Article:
It’s not really the end, but it was the end of my sketchbook. I finally finished it after three years and now I get to start a new one. :D
I really tried to fix the smudging on the paper but it wouldn’t go away so now its gonna be there forever. But I just bought the Prismacolor 12 marker art set so I’m trying that out. The eye is an owl eye and the picture I got it from really was that color. The head in the bottom corner is Tara (one of my characters). And the wolf head I copied from Fukari. Just thought I’d give her credit.
These pictures are pretty self-explanatory. There is a cat face, a Dia de los Muertos man, a D.d.l.M. Coyote, and a sketch of Christina Aguilera from the lyrics video “Ain’t no other man”. Oh yeah, and there’s a word thingie in the corner for new years.
The two women are my take on some possible Dia de los Muertos story characters. They each have a symbol. One is the rose with spiderwebs and the other is the fancy cross. Then there is a little cartoon of my dog. The other sketches are copies of Fukari’s work. Sorry for the super smudgy paper. My normal scanner broke and the other one picks up everything on the paper, not just the lines.
Here is my paper on the play “Medea” and what we can learn from it about Greek’s attitude towards women and foreigners.
We can learn oodles from the Greek play “Medea” about the Greeks’ attitudes towards foreigners and women. Both were outcasts, though in different ways. The play illustrates this in a hellish red spotlight with sparklers and smoke. In “Medea,” her husband abandoned her and their children to make a better name for himself, showing how women were easily dispensable in Greek society. As well as being the compost of the ancient word, women had the added “blessing” of being denied a right in politics, employment, money management, or any matters of significance outside of home. Foreigners were not seen in a much better light. They, too, were unable to vote, and although foreign men were granted more rights than women outside of home (for instance the ability to earn their own living as free men), they were considered shameful to marry and despised by their Greek neighbors. Medea demonstrated the result of all of the pent up fury and sorrow brought upon her from her class as a woman. Hurtling headlong into a rage of insanity, she murdered everyone involved in her husband’s flight. Because the playwright thoroughly understood Greek biases against women and foreigners, in “Medea” he opened a window for us to really learn about Greek culture.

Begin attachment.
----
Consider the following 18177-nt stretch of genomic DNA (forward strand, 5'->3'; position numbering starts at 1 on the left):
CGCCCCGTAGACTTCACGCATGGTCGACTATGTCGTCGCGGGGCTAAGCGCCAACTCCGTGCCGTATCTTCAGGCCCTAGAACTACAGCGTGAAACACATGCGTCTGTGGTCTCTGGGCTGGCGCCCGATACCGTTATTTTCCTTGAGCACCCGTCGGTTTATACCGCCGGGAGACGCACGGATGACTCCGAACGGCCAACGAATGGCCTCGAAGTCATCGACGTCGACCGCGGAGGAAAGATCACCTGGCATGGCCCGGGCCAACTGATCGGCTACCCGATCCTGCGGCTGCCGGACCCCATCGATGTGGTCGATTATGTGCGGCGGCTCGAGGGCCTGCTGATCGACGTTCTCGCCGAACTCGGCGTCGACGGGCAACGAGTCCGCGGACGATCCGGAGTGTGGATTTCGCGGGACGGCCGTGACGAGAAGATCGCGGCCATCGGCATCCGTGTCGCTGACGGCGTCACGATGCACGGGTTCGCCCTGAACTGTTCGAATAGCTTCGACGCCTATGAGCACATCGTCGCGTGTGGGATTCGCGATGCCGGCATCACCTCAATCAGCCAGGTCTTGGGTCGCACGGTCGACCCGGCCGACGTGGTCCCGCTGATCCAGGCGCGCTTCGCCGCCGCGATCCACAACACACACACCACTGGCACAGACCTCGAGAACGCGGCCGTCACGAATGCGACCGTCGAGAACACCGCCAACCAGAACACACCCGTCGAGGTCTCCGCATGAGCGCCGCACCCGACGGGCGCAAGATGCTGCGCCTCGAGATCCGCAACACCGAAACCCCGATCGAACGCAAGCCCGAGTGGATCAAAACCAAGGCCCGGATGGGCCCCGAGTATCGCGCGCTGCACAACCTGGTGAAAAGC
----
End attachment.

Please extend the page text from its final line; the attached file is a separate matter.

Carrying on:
There is a very serious question I would like all of you to ask yourselves. How many boards would the mongols hoard if the mongol hoards got bored?